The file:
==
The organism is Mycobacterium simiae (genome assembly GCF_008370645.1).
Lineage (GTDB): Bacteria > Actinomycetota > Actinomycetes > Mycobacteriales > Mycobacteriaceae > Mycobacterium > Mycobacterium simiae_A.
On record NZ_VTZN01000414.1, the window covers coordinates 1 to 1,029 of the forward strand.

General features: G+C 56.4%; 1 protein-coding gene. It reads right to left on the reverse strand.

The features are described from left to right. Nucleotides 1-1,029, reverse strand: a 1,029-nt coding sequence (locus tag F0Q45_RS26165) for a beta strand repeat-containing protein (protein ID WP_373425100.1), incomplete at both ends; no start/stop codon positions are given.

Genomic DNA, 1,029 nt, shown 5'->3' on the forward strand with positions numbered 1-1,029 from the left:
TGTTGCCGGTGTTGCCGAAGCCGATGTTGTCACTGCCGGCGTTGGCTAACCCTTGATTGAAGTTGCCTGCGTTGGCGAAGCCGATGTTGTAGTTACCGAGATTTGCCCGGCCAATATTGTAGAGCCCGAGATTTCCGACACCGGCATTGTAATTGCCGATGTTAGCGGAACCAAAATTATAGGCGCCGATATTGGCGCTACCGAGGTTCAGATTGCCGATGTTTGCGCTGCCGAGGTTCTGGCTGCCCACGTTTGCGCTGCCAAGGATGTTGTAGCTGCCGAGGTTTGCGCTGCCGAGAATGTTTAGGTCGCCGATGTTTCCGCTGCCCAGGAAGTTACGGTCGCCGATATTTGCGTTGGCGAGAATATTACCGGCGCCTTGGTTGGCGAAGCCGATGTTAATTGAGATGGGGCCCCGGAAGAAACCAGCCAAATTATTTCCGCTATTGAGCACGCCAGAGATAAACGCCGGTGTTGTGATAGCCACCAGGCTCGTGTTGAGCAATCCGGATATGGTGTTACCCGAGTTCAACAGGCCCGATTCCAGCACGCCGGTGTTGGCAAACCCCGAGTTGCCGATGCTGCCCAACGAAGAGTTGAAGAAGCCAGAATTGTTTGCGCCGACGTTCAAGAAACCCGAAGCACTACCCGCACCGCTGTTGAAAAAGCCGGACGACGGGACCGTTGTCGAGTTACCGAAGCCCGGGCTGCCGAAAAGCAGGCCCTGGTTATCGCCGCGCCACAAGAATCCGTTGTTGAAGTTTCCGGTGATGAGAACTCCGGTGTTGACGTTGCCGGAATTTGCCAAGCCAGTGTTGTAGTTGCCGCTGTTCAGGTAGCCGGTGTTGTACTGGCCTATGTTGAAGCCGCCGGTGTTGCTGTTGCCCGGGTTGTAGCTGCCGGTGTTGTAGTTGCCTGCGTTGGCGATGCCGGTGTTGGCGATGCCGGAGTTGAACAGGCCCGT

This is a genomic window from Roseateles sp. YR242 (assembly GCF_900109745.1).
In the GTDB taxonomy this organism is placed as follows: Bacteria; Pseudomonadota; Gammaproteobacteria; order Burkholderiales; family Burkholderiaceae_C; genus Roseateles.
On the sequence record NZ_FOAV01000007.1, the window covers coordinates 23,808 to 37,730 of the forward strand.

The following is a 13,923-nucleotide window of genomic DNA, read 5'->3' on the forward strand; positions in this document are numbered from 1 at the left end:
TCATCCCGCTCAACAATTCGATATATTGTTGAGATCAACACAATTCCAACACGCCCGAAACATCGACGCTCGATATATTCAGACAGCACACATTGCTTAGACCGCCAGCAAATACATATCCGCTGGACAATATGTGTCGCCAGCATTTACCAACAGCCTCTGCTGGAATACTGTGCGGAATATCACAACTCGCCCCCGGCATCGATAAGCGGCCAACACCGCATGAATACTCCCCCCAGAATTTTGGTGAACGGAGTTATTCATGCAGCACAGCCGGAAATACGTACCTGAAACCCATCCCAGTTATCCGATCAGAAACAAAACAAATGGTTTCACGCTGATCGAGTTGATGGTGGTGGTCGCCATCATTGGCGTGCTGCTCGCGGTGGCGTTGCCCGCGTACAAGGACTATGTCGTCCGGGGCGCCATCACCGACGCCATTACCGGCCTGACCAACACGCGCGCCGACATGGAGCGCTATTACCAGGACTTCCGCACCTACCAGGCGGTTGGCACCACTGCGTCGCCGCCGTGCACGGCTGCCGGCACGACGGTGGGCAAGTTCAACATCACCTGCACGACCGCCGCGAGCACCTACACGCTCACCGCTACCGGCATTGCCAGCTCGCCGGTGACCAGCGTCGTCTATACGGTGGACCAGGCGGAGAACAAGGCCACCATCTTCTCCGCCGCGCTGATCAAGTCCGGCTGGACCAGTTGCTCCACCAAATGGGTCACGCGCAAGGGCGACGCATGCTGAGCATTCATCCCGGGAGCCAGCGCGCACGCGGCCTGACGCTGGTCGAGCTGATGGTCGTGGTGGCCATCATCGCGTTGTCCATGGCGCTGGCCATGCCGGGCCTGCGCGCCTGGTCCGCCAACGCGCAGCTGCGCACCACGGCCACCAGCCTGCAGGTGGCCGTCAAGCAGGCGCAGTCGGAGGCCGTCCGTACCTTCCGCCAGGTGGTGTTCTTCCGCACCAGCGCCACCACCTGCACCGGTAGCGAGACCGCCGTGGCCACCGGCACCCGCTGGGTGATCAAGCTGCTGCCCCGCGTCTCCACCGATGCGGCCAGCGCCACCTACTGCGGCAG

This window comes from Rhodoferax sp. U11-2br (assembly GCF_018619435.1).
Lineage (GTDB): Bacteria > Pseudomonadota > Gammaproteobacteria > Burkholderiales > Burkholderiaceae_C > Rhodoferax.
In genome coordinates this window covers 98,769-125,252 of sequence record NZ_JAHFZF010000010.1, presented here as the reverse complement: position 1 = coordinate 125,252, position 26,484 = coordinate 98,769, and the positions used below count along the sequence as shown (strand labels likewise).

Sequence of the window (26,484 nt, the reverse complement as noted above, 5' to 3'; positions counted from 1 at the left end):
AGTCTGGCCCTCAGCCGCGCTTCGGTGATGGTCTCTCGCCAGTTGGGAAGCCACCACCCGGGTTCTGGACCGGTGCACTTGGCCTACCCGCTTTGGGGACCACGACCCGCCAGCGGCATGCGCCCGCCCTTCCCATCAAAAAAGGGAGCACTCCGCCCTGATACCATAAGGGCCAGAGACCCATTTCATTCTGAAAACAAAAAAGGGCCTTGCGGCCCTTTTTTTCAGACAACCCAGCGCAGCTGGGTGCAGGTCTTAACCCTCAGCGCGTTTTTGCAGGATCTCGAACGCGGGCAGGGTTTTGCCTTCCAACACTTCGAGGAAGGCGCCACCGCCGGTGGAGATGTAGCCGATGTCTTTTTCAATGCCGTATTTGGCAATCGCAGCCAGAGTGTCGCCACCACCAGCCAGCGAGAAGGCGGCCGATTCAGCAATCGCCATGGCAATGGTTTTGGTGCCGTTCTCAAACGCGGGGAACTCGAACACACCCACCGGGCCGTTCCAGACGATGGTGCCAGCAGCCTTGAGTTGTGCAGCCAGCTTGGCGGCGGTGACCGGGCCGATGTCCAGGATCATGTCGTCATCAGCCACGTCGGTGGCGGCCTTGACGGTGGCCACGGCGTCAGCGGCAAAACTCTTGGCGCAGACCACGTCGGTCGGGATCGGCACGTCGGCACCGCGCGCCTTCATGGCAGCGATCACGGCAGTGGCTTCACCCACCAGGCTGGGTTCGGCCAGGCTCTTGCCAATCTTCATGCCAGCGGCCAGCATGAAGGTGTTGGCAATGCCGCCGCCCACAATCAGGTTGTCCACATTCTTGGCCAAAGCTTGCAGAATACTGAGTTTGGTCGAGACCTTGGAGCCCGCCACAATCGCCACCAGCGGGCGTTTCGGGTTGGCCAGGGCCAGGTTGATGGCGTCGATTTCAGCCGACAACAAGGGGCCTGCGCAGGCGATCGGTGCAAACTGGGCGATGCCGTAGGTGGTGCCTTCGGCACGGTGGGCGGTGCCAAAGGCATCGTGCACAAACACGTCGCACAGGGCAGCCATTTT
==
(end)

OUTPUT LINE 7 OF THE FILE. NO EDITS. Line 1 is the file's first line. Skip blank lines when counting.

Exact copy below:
TGTTGCCGGTGTTGCCGAAGCCGATGTTGTCACTGCCGGCGTTGGCTAACCCTTGATTGAAGTTGCCTGCGTTGGCGAAGCCGATGTTGTAGTTACCGAGATTTGCCCGGCCAATATTGTAGAGCCCGAGATTTCCGACACCGGCATTGTAATTGCCGATGTTAGCGGAACCAAAATTATAGGCGCCGATATTGGCGCTACCGAGGTTCAGATTGCCGATGTTTGCGCTGCCGAGGTTCTGGCTGCCCACGTTTGCGCTGCCAAGGATGTTGTAGCTGCCGAGGTTTGCGCTGCCGAGAATGTTTAGGTCGCCGATGTTTCCGCTGCCCAGGAAGTTACGGTCGCCGATATTTGCGTTGGCGAGAATATTACCGGCGCCTTGGTTGGCGAAGCCGATGTTAATTGAGATGGGGCCCCGGAAGAAACCAGCCAAATTATTTCCGCTATTGAGCACGCCAGAGATAAACGCCGGTGTTGTGATAGCCACCAGGCTCGTGTTGAGCAATCCGGATATGGTGTTACCCGAGTTCAACAGGCCCGATTCCAGCACGCCGGTGTTGGCAAACCCCGAGTTGCCGATGCTGCCCAACGAAGAGTTGAAGAAGCCAGAATTGTTTGCGCCGACGTTCAAGAAACCCGAAGCACTACCCGCACCGCTGTTGAAAAAGCCGGACGACGGGACCGTTGTCGAGTTACCGAAGCCCGGGCTGCCGAAAAGCAGGCCCTGGTTATCGCCGCGCCACAAGAATCCGTTGTTGAAGTTTCCGGTGATGAGAACTCCGGTGTTGACGTTGCCGGAATTTGCCAAGCCAGTGTTGTAGTTGCCGCTGTTCAGGTAGCCGGTGTTGTACTGGCCTATGTTGAAGCCGCCGGTGTTGCTGTTGCCCGGGTTGTAGCTGCCGGTGTTGTAGTTGCCTGCGTTGGCGATGCCGGTGTTGGCGATGCCGGAGTTGAACAGGCCCGT